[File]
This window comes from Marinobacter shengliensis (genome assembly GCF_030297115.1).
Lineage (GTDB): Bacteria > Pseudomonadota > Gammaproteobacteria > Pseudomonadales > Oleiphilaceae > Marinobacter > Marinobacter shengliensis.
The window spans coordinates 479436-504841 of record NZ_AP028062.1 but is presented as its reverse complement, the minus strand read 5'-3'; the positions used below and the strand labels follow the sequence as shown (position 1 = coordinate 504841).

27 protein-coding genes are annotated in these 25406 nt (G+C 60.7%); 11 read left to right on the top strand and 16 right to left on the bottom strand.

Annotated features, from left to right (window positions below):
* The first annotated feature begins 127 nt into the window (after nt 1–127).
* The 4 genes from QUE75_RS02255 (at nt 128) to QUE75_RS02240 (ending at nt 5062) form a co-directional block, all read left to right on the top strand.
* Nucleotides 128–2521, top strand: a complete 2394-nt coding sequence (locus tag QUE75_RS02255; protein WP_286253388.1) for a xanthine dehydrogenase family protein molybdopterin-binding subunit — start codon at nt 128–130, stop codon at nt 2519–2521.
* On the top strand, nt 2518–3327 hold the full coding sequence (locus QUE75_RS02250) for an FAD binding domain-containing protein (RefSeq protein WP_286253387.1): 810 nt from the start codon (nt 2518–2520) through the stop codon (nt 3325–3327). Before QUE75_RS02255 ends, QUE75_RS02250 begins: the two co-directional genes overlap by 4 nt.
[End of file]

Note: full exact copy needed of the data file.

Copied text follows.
This window comes from Marinobacter shengliensis (genome assembly GCF_030297115.1).
Lineage (GTDB): Bacteria > Pseudomonadota > Gammaproteobacteria > Pseudomonadales > Oleiphilaceae > Marinobacter > Marinobacter shengliensis.
The window spans coordinates 479436-504841 of record NZ_AP028062.1 but is presented as its reverse complement, the minus strand read 5'-3'; the positions used below and the strand labels follow the sequence as shown (position 1 = coordinate 504841).

27 protein-coding genes are annotated in these 25406 nt (G+C 60.7%); 11 read left to right on the top strand and 16 right to left on the bottom strand.

Annotated features, from left to right (window positions below):
* The first annotated feature begins 127 nt into the window (after nt 1–127).
* The 4 genes from QUE75_RS02255 (at nt 128) to QUE75_RS02240 (ending at nt 5062) form a co-directional block, all read left to right on the top strand.
* Nucleotides 128–2521, top strand: a complete 2394-nt coding sequence (locus tag QUE75_RS02255; protein WP_286253388.1) for a xanthine dehydrogenase family protein molybdopterin-binding subunit — start codon at nt 128–130, stop codon at nt 2519–2521.
* On the top strand, nt 2518–3327 hold the full coding sequence (locus QUE75_RS02250) for an FAD binding domain-containing protein (RefSeq protein WP_286253387.1): 810 nt from the start codon (nt 2518–2520) through the stop codon (nt 3325–3327). Before QUE75_RS02255 ends, QUE75_RS02250 begins: the two co-directional genes overlap by 4 nt.